Seventy years old, and still fresh and sparkling. Oklahoma! is at the Congress this week, and oh, what a beautiful show, writes Kevin Anderson.
A musical historian could write a thesis about it – some of them have done – but in truth, Oklahoma! fully deserves the term ground-breaking.
Rodgers and Hammerstein, in their first ever collaboration, were taking their professional reputations in their hands, and they took risks.
A dark anti-hero clouding the love story, a “dream ballet” that added a breath-taking new dimension. Hints of racial friction. And even a break from musical theatre tradition, by dispensing with a massive opening number.
But how do you approach yet another revival? Rachel Kavanaugh’s direction is respectful but not reverential. There is so much that you would never play with, and she doesn’t: the setting is authentic, the central romance is lovely and the protagonists adorable.
The songs tumble gloriously one after another, and there is lots of witty dialogue.
But Kavanaugh has plenty to add. From Nic Greenfields’ outstanding Jud Fry she draws a terrifying portrait of brooding, almost psychopathic jealousy.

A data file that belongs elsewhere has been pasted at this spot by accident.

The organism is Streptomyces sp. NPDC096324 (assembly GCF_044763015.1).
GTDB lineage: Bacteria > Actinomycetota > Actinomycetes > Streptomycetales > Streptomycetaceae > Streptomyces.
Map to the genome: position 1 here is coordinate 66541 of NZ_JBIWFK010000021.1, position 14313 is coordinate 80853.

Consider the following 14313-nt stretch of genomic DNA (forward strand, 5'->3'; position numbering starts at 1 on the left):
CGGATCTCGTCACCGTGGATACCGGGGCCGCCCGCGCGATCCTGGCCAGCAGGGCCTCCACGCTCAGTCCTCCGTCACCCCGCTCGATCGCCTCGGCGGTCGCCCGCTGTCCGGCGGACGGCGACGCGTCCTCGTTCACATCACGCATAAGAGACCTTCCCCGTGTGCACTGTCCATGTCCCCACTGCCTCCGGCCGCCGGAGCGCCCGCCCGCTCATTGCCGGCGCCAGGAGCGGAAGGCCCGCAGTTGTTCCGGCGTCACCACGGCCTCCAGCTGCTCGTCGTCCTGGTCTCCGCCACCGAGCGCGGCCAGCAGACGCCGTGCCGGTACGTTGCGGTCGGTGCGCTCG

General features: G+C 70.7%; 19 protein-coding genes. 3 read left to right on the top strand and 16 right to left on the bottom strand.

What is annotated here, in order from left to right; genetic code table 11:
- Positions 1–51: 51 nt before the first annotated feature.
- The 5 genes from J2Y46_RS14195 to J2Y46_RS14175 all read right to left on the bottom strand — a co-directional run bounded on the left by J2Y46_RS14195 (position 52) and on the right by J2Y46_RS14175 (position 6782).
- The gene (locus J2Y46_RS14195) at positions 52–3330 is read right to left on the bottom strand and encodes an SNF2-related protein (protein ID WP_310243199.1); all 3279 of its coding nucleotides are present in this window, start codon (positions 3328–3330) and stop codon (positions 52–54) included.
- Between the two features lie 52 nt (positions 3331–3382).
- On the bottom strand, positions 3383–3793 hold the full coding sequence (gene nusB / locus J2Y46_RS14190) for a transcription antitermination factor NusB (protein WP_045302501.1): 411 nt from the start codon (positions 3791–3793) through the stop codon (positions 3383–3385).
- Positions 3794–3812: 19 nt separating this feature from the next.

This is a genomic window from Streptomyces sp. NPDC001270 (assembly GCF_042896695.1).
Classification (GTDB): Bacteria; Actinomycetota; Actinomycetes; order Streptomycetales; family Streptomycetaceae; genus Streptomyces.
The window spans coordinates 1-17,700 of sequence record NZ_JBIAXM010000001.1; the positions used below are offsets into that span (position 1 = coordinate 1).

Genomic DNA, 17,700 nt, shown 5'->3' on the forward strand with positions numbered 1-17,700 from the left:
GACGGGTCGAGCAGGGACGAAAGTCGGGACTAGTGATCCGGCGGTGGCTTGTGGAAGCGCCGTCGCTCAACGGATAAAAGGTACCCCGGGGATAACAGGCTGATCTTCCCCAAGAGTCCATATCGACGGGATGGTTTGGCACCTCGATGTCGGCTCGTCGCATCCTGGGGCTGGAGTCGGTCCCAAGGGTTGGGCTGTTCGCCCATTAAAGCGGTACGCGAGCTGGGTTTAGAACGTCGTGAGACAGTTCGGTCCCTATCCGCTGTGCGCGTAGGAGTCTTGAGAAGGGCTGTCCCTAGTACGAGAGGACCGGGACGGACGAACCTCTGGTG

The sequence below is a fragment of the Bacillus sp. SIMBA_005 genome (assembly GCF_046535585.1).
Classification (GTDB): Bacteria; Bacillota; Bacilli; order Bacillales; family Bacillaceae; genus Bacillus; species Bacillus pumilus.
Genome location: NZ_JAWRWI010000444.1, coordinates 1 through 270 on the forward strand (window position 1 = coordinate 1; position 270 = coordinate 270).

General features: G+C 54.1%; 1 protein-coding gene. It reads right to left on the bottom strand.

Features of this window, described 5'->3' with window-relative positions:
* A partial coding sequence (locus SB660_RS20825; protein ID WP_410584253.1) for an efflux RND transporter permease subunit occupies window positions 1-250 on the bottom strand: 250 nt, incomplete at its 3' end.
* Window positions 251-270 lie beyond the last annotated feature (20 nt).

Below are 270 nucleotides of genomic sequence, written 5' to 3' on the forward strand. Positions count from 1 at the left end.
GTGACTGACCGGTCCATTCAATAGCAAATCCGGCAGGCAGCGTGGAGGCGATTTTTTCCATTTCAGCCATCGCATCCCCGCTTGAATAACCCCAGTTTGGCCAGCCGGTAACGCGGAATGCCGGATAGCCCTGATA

From an exuberant, multi-talented ensemble she coaxes an irresistible life-affirming energy. And in a supposedly male-dominated Midwest community, her female characters are ultimately just as artful and assertive.
Without a big opening chorus, the show dawns, literally, with a beautiful pin-sharp sunrise, and a lone lyrical voice from across the cornfields. Ashley Day’s Curly has a golden voice and a young charm that you just know will capture Laurey – Charlotte Wakefield with a delightful mix of naïve and capricious. Together, the pair are just magical.
The first act does unfold quite slowly, but there is so much to enjoy that nobody minds. Lucy May Barker is the dizziest Ado Annie with Gary Wilmot’s Ali Hakim a wily foil, and Belinda Lang is the sharp-witted but warm-hearted Aunt Eller. And then the dancers just flood the stage with the finest Dream Ballet you will ever see – Drew McOnie’s fabulous choreography is all swirls, lifts and dazzling movement.
Where many productions call on “Dream dancers”, Wakefield and Day dance their own parts with consummate skill.
The second-half set evokes an Amish barn-raising, but heck, the infamous hamper auction is all in aid of a new schoolroom, so why not?
Under the assured baton of Stephen Ridley the band – yes, an actual band, a rarity these days – complements without ever overpowering.
You always knew the guys would get their gals, and you will leave the theatre bathed in that bright golden haze....
Timeless and matchless. Musicals don’t come better than this.